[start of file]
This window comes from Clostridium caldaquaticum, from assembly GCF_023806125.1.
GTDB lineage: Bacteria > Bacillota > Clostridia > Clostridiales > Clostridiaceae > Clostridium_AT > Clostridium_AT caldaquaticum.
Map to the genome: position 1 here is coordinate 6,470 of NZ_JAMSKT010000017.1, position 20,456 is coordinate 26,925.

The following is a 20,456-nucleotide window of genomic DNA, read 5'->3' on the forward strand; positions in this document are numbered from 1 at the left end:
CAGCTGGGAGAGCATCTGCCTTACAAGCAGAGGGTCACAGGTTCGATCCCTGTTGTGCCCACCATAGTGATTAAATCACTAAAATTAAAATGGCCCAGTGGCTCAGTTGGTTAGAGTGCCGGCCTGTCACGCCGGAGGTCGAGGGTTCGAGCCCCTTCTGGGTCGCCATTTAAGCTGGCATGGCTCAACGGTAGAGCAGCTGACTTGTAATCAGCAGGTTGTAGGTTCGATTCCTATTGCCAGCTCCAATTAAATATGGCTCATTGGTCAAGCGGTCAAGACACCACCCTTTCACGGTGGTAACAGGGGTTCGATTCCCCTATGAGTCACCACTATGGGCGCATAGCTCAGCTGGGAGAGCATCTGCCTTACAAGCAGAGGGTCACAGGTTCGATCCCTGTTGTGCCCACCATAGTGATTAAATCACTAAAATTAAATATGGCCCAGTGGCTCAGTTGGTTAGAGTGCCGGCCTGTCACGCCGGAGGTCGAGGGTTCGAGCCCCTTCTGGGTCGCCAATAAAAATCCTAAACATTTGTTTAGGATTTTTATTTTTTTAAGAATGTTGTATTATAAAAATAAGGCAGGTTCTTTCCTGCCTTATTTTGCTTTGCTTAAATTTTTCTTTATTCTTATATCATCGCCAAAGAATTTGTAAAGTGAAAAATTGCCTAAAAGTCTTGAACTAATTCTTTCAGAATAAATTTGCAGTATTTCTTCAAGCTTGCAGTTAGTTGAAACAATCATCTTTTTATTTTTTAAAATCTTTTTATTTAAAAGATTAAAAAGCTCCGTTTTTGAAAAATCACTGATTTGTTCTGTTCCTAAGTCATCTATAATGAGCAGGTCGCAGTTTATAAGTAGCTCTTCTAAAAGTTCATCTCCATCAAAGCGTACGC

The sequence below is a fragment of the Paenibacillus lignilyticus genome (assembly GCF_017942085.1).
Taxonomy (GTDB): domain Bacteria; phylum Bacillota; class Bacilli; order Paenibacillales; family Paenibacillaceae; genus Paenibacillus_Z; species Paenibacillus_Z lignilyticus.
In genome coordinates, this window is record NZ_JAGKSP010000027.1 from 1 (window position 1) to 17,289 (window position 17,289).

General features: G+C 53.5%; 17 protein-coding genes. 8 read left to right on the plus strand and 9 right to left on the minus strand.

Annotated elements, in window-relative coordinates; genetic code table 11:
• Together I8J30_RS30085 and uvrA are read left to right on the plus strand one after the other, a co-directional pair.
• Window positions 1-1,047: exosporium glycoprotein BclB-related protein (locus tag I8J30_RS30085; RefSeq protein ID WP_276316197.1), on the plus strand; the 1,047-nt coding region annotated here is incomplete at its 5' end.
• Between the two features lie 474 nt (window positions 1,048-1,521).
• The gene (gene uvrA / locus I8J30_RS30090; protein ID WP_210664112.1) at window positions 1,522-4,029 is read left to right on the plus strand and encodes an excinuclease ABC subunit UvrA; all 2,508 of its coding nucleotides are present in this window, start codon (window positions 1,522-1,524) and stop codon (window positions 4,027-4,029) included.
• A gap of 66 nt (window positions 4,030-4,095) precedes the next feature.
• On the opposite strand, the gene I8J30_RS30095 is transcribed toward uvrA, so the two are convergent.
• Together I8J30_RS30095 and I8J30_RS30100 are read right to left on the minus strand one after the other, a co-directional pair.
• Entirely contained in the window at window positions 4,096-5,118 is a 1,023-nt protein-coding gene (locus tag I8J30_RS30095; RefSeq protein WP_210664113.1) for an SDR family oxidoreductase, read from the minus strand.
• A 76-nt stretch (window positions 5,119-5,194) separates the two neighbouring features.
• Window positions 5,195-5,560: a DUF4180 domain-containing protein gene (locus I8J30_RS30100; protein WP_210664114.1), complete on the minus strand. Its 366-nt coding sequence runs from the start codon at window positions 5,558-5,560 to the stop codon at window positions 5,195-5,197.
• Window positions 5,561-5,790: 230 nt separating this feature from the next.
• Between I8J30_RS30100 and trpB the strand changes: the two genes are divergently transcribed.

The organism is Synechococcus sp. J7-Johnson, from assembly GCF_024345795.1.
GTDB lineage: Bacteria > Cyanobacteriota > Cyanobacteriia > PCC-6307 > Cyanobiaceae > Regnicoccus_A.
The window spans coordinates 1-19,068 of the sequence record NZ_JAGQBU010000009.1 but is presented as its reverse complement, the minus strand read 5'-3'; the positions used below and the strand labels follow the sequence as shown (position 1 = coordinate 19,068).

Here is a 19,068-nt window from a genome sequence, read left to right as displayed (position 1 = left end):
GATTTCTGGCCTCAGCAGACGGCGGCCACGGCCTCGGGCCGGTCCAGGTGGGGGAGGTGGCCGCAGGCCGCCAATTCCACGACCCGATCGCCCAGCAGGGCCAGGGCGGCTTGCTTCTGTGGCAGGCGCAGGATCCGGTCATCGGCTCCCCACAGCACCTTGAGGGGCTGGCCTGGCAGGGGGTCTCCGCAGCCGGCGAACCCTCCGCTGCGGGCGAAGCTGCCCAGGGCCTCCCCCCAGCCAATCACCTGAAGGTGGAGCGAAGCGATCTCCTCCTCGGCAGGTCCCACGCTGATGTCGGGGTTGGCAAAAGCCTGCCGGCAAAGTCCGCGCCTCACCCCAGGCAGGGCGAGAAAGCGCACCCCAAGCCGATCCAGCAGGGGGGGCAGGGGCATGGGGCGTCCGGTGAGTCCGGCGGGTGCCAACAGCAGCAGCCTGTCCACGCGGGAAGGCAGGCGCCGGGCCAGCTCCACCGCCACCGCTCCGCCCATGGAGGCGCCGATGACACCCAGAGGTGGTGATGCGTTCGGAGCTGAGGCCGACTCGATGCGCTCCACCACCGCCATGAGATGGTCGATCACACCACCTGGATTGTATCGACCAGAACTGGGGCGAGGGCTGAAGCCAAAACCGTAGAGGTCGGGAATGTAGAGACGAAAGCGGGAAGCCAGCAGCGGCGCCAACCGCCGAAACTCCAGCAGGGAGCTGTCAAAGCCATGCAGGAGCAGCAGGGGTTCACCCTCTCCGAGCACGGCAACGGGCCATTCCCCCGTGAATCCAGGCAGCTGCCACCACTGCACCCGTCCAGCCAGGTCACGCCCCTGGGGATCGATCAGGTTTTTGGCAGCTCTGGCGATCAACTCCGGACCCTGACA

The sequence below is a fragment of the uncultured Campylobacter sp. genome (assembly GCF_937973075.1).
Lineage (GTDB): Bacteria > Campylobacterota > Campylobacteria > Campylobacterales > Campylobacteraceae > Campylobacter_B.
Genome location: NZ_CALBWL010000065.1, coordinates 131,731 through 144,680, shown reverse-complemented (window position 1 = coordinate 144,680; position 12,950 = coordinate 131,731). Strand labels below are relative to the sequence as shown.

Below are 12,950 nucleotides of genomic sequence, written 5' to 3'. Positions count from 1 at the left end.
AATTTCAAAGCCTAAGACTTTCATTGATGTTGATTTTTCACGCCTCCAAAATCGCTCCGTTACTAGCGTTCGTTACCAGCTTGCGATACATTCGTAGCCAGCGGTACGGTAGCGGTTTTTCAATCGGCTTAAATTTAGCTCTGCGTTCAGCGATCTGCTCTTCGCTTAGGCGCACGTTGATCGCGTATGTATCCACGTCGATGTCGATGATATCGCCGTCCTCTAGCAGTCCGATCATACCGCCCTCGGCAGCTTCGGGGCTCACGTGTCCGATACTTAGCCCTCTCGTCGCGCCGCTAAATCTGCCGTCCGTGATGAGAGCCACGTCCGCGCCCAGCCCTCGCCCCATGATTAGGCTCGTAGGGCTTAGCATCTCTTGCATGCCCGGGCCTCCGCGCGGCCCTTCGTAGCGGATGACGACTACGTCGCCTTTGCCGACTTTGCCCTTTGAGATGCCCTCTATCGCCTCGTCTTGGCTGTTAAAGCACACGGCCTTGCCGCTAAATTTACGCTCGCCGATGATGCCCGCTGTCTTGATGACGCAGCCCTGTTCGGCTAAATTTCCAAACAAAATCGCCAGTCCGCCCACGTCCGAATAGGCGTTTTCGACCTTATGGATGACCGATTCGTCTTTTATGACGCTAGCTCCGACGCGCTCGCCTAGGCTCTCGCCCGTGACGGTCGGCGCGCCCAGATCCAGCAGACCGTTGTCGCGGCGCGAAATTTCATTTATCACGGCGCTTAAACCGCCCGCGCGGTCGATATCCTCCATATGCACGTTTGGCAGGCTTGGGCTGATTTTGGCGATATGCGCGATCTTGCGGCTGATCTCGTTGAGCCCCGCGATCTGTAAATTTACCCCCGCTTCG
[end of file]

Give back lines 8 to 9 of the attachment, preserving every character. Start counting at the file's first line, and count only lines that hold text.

In genome coordinates, this window is record NZ_JAGKSP010000027.1 from 1 (window position 1) to 17,289 (window position 17,289).

General features: G+C 53.5%; 17 protein-coding genes. 8 read left to right on the plus strand and 9 right to left on the minus strand.